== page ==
When they think of Croatia, most people think of the beautiful coastline that’s made the country globally famous. In the summer season’s peak months, millions of tourists swarm in cities like Split and Dubrovnik, often unaware of the forests, and mountain ranges only two hours away. Can mass tourism give place to sustainable tourism in Croatia?
In one of these forests, Ivona Ercegovic, an ambitious 32-year-old decided to buy four acres and build treehouses, far from the tourist crowds’ hustle and bustle in her hometown Dubrovnik. “The idea has been bubbling in my mind since I was a child, building treehouses and fantasizing about a place I would call my home. But I never dreamed it would be this big, to be honest.” Ivona says.
Ivona founded Tree Elements, an eco-friendly retreat near Korana, the river supplying the famous Plitvice Lakes national park, a UNESCO protected attraction nearby.
Founding a retreat so far from Dubrovnik, the most prolific tourist hotspot city in Croatia may not seem logical at first. But this made a lot of sense for Ivona. She didn’t want to play an active role in mass tourism development in Dubrovnik. Also, she admits that the price was one of the drivers for moving her business 500 kilometers out of the city. “For the price of my forest, I could not buy a garage on the coast.”
Slice of heaven two hours away from the sea
Mountain ranges, forests, and rivers of continental Croatia remain a secret to thousands of tourists who come to the beach and stay there. With an excellent broadband connection reaching all parts of the country, soon there won’t be rock or a tree that wouldn’t be able to be turned into an office; we hope digital nomads will discover there is more to Croatia than the beach, and so does Ivona.
“I aim for quality and pure, intact nature. Continental Croatia is gorgeous, and I want to help to put it on a map, which it deserves. There are so many things to do and see in the region. Plus, I am close to a river, so having any source of water is a bliss!”
After 15 years of working in the oversaturated mass tourism industry, she felt drained. “One day when I came home from a long and exhausting tour, I knew the time was right to start something of my own.” Her friends suggested building treehouses. “Why don’t you build treehouses? And that was it. Like a sign from the Universe.” she remembers.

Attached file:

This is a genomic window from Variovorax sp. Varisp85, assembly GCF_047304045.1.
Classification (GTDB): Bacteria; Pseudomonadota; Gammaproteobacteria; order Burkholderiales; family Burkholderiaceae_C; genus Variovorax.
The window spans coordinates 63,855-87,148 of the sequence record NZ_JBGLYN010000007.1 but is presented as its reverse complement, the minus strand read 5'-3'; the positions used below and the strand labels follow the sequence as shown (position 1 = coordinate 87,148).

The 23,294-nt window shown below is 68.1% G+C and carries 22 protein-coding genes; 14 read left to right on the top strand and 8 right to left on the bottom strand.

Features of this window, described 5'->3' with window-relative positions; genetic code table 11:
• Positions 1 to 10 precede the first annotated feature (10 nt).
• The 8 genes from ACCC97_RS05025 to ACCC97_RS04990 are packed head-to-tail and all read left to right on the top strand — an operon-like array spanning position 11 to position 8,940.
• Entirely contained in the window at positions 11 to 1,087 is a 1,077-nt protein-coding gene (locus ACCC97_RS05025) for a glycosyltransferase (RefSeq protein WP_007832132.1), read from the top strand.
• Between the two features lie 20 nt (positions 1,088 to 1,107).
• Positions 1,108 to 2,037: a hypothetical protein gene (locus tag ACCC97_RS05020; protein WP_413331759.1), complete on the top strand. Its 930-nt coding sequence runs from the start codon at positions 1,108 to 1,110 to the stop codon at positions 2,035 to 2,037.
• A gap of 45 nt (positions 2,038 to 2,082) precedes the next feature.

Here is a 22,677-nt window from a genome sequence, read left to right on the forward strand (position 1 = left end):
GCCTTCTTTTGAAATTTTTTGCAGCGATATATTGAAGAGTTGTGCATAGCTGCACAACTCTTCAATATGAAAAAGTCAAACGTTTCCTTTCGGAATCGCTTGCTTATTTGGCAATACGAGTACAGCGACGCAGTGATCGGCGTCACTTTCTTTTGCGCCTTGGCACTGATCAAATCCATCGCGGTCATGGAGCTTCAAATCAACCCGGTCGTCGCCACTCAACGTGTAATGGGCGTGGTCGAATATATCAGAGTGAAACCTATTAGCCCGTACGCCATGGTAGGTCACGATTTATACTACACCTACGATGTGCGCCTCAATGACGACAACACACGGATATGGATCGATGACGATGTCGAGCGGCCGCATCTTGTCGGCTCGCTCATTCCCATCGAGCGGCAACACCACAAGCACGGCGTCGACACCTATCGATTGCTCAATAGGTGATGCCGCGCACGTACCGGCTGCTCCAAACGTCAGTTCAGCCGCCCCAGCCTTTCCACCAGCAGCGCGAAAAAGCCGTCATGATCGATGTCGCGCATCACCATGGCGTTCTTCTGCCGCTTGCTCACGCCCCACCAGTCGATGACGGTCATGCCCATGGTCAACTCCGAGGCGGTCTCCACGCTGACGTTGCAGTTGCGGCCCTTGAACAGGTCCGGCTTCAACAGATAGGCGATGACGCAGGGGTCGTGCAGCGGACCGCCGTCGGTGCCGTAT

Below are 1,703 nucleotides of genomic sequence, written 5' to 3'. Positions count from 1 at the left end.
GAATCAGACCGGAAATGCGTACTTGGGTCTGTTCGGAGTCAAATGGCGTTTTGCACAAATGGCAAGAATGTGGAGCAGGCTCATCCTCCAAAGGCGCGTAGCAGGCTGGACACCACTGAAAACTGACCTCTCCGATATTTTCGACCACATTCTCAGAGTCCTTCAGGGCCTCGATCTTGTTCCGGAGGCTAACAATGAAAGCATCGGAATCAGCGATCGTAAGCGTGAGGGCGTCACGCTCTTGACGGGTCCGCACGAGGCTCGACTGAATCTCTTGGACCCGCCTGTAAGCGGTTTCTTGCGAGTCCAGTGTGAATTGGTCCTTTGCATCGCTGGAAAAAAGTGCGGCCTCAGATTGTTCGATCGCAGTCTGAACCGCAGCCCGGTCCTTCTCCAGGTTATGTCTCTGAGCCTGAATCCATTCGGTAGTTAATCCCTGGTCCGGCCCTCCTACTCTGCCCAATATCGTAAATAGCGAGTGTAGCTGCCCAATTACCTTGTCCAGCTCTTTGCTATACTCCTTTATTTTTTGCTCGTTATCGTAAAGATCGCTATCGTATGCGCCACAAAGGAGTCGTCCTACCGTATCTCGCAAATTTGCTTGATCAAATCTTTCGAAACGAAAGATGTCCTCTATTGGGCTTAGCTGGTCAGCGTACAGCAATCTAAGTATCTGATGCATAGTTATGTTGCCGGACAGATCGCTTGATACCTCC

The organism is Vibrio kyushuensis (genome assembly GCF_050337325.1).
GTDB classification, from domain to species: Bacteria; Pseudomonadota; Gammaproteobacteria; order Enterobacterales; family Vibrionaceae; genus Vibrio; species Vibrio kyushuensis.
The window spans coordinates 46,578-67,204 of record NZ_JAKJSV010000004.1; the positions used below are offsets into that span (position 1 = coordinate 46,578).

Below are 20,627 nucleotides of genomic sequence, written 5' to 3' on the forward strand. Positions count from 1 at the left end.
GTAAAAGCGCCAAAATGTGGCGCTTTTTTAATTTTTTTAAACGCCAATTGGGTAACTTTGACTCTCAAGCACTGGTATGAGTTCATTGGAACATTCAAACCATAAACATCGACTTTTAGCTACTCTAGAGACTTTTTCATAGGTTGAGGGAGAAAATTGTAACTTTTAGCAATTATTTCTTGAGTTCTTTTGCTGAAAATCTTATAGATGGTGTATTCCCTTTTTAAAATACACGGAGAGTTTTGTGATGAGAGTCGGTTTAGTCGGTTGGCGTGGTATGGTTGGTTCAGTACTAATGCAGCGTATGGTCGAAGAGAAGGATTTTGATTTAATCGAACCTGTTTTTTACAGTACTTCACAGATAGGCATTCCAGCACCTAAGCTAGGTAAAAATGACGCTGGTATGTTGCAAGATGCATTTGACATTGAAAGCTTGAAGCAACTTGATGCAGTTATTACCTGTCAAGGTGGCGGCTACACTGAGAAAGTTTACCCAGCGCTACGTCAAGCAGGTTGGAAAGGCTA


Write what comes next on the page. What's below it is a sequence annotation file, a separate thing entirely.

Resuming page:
That was just the start. The location had no infrastructure, so she had to conduct power and water, build an access road, and dig 600 m2 of soil before turning it into a garden. Unlike the three treehouses named after the three elements (Earth, Water, Air), the main house (Fire) will be on the ground. This will be a gathering point for the guests, where they will enjoy breakfast made of fresh ingredients from the garden, or relax in the beautiful library located under the staircase.
The guest will pick the vegetables directly from the garden, alongside which there will be a greenhouse and an orchard. But that is not all. Goats will “mawn” the lawn and chickens will give eggs for breakfast!
Ivona was inspired by Scandinavian minimalistic design, as shown in the 3D models of the tree houses. Each house will have a gallery with a king bed, a pull-out couch, kitchen, and bathroom on the first floor—the maximum capacity of all three treehouses will be four people.
The area is perfect for all outdoor sports lovers. If you are interested in rafting, there are five rivers in the vicinity. Velebit, the highest mountain in the country a mountain climbers dream, and the region is full of bike lanes and hiking paths.
Focus on nature
The retreat will merge with nature, and sustainability will play an essential part. We asked Ivona about all the sustainable features the houses will have.
“Heat pumps will be installed for every treehouse and the main house. These pumps use air as a source of energy; they transform the indoor spaces’ outside air for heating or cooling. The pumps will also double as water heaters.” She explains.
“Moreover, the bio septic sewage system will provide eco-friendly wastewater treatment, and biodigesters will process waste in every treehouse. The rain will be harvested through the roof of the main house. The effective roof area and the material used in constructing the roof influence the efficiency of collection and the water quality. We will install biodigesters to process waste in every treehouse.
Environmental friendly materials will be used in construction. We are talking about bio-architecture: all walls (including roof and floor) will be insulated with rigid insulating panels that optimize the house’s thermal performance and consumption”. She says.